https://endchilddetention.org/wp-content/uploads/2015/08/Robert_final_color.jpg 629 1120 cesia https://endchilddetention.org/wp-content/uploads/2018/06/Artboard-1.png cesia2015-08-04 08:52:282015-08-04 09:05:13“Visions from the Inside” Illustrates the Courageous Stories of Detained Migrants at the Karnes Detention Center
“Visions from the Inside” Illustrates the Courageous Stories of Detained Migrants at the Karnes Detention Center
CultureStrike launches an art collection by artists from around the country to illustrate the courage of migrant families in detention and shift ideas around criminalization.
OAKLAND, CA CultureStrike, a national promigrant arts organization, is releasing illustrations based on letters written by detained women and children at the forprofit detention center in Karnes County, Texas, in collaboration with the advocacy groups Mariposas Sin Fronteras and End Family Detention . These visual art interpretations created by a diverse lineup of 15 visual artists from across the U.S. will highlight the realities that migrants are experiencing inside of detention facilities, what led them to migrate away from their home countries, and the resiliency of the human spirit.
While the detention centers isolate detainees and limit their access to connecting with loved ones, letter writing is one of the few ways that detained migrants can communicate to the outside world, and artists were able to use letters collected and published by End Family Detention as a source of inspiration.CultureStrike contacted 15 artists and shared an individual letter with them. Each illustration is a collaborative effort between the artist and the individual in detention. Throughout the project artists received feedback from some of the authors of these letters, via their attorneys, in order to ensure that the illustrations stayed true to their stories.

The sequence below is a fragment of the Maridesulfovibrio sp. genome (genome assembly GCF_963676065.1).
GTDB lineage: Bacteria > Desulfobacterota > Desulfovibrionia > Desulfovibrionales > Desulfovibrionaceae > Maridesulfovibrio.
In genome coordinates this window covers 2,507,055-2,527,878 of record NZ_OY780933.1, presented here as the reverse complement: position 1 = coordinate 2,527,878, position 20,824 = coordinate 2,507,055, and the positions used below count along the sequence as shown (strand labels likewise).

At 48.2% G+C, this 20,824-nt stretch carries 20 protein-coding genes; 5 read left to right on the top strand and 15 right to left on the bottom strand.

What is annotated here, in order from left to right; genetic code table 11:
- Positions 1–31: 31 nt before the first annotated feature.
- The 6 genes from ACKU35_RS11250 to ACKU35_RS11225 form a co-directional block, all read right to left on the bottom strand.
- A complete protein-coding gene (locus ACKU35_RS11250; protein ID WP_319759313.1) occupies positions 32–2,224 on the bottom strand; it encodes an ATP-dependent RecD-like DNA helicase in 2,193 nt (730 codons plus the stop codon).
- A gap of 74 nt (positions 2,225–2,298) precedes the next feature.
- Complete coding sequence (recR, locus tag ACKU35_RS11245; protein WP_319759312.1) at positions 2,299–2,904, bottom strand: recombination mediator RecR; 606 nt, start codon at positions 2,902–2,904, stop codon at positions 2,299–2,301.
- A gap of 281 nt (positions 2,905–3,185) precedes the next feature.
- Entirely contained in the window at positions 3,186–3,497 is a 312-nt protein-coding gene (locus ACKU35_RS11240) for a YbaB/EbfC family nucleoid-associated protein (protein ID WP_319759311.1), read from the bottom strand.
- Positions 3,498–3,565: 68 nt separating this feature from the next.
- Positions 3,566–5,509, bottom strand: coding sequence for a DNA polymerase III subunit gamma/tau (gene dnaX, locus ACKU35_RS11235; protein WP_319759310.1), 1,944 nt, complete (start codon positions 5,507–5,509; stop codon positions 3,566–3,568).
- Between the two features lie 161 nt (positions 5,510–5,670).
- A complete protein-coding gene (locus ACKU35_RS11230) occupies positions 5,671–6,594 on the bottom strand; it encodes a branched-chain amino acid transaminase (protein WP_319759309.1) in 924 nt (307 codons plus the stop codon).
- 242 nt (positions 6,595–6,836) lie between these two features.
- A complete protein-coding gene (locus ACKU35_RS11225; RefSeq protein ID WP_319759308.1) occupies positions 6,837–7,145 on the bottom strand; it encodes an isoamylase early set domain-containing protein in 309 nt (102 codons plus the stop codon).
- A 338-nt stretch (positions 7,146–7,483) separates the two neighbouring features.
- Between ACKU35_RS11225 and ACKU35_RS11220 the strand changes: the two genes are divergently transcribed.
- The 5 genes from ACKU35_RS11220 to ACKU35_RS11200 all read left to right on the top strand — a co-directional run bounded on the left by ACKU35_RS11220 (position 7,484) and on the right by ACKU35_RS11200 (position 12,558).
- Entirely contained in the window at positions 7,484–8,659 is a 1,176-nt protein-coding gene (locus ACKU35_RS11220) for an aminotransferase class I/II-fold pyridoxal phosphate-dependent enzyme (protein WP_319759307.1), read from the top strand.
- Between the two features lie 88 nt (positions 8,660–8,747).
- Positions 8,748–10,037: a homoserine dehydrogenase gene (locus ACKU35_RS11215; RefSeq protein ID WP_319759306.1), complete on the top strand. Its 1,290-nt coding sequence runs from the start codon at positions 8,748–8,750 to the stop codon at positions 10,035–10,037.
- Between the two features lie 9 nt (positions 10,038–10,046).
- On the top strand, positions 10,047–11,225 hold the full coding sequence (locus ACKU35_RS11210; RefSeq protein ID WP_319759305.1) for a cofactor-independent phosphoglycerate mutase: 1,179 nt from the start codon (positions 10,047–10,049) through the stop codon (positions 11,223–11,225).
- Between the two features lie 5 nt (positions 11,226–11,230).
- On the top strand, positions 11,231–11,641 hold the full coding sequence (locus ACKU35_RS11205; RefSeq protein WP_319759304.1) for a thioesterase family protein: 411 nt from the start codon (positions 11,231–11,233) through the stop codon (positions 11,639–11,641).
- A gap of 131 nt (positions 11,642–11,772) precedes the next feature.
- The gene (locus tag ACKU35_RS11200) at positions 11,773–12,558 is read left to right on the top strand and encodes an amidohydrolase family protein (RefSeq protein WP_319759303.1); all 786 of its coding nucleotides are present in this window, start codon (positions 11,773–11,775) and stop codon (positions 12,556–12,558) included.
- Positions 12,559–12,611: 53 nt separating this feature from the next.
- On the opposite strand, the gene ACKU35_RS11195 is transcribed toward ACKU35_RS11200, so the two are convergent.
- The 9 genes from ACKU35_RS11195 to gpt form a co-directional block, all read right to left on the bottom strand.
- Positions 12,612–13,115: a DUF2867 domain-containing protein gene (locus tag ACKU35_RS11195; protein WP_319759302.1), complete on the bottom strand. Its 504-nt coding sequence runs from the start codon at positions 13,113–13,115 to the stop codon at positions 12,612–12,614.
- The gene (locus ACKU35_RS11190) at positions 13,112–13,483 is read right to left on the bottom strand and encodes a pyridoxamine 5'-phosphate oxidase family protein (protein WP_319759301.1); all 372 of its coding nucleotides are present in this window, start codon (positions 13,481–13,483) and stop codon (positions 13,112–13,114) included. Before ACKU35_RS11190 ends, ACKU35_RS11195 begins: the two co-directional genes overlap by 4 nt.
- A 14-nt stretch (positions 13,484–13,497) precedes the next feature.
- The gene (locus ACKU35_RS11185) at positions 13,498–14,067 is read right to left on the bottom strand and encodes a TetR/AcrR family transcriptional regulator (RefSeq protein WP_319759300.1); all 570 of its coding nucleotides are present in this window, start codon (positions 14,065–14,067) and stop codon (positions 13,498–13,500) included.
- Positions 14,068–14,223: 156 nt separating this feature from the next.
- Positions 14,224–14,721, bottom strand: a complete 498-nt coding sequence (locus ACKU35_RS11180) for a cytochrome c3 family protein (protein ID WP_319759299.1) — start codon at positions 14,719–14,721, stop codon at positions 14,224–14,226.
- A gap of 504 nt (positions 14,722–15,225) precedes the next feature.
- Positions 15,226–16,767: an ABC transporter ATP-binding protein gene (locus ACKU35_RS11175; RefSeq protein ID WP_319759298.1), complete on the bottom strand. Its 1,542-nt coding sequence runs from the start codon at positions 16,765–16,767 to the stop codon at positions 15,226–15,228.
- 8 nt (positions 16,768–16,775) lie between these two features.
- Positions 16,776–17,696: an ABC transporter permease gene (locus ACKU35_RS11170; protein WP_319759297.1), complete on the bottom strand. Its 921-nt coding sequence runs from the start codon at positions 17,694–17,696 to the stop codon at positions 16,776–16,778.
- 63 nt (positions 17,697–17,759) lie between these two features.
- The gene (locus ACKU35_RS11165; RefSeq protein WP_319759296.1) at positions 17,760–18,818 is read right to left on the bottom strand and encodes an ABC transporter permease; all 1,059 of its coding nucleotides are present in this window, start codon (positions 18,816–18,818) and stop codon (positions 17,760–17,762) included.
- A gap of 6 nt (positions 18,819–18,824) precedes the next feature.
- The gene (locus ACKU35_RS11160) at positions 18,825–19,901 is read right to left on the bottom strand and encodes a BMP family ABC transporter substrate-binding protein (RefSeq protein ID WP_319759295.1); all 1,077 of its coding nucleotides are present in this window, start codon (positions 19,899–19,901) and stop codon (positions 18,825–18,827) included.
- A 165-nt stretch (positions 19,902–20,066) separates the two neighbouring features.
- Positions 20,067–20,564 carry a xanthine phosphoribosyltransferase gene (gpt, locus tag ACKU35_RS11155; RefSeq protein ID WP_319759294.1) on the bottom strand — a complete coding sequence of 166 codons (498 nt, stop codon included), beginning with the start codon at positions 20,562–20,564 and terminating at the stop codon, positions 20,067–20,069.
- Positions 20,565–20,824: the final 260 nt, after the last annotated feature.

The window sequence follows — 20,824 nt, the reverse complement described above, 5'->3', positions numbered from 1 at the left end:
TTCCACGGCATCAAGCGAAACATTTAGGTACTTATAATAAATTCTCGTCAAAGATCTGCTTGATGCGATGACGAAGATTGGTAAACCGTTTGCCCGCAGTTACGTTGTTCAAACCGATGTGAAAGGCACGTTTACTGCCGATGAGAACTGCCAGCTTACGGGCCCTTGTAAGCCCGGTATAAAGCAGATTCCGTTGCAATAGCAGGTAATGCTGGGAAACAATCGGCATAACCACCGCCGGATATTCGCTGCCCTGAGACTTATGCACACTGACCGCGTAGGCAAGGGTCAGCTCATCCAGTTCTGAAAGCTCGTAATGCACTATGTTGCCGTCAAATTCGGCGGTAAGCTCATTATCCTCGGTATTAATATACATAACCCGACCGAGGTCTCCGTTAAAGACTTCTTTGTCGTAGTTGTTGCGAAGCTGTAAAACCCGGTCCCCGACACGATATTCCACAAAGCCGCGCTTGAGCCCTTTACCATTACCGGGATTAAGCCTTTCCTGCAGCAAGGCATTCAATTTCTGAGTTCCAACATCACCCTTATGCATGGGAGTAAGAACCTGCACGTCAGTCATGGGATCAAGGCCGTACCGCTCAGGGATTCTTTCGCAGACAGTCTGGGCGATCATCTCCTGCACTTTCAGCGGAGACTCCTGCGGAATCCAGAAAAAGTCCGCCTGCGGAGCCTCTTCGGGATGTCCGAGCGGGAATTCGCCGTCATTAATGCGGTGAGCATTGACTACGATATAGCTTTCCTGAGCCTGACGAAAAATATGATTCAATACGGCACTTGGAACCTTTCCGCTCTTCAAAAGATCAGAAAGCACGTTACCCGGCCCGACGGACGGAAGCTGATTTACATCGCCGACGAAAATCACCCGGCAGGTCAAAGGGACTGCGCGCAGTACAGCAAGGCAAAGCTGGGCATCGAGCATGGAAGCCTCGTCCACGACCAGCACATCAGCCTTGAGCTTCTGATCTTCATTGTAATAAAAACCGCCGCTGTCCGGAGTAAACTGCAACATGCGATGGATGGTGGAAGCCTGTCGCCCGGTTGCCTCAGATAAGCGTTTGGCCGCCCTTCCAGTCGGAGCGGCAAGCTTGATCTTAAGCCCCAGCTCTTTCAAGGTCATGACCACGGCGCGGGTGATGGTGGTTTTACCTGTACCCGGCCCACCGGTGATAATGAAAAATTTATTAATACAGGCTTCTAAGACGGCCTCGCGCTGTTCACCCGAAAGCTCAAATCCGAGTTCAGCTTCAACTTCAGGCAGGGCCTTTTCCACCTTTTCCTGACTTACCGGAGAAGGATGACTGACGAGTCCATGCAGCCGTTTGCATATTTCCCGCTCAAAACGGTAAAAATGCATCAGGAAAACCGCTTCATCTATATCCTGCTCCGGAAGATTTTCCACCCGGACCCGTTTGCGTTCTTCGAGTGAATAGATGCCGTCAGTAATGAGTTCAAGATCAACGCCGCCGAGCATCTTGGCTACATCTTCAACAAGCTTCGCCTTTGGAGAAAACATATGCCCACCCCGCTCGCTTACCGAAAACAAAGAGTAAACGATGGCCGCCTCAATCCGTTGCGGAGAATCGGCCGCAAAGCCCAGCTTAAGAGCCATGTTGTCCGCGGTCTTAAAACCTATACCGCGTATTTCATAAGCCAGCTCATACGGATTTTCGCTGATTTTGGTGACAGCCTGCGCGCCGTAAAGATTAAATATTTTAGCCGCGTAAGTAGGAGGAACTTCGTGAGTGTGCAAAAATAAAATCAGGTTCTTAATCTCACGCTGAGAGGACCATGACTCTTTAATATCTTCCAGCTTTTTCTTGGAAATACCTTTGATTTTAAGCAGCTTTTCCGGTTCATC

“I chose images of mothers holding children because I remember how it felt to be placed in I.C.E detention,” states Iowabased artist Fidencio Martinez about the piece he created for this project. “All I wanted [when I was in detention], was the comfort of my mother and I think that [detained] women are incredibly brave, strong and noble in those situations. They are still fighting for the safety and wellbeing of their children.”
Participating artists include Breena Nuñez (NY), Dolly Li (CA), Favianna Rodriguez (CA), Fidencio Martinez (IA), Gabrielle Tesfaye (NY), Jess X Chen (CA), Julio Salgado (CA), Mata Ruda (NY), Micah Bazant (CA), Robert Trujillo (CA) and many more.
The painful letters describe the journeys ofmigrant detainee mothers and other , as well as the conditions they experience while in immigration custody. In the last couple of years the United States has seen a “surge” of Central American migrants (with a noticeable spike in unaccompanied minors) fleeing violencein their home countries. Those who survive the dangerous trek from Central America, through Mexico, and all the way to the U.S./Mexico border are often apprehended by Border Patrol and placed in detention, often with little or no legal counsel, while they wait to see whether they will be allowed to stay in the United States with their families. Unfortunately, for many, this journey often ends in deportation back to the country from which they were escaping.
While families have to deal with the physical and mental abuse that comes with being incarcerated, companies such as Corrections Corporation of America and The GEO Group, Inc., profit from the detention of human beings. According to the Detention Watch Network, revenues and stock prices for companies that run correctional and detention facilities are skyrocketing.
Starting July 27 and ending August 14, 2015, CultureStrike will be sharing one illustration per day at bit.ly/csvisions and other social media networks.
We need a world without borders and detention centers! In the meantime, artists and migrants across the globe will continue to imagine the possibilities through culture and action.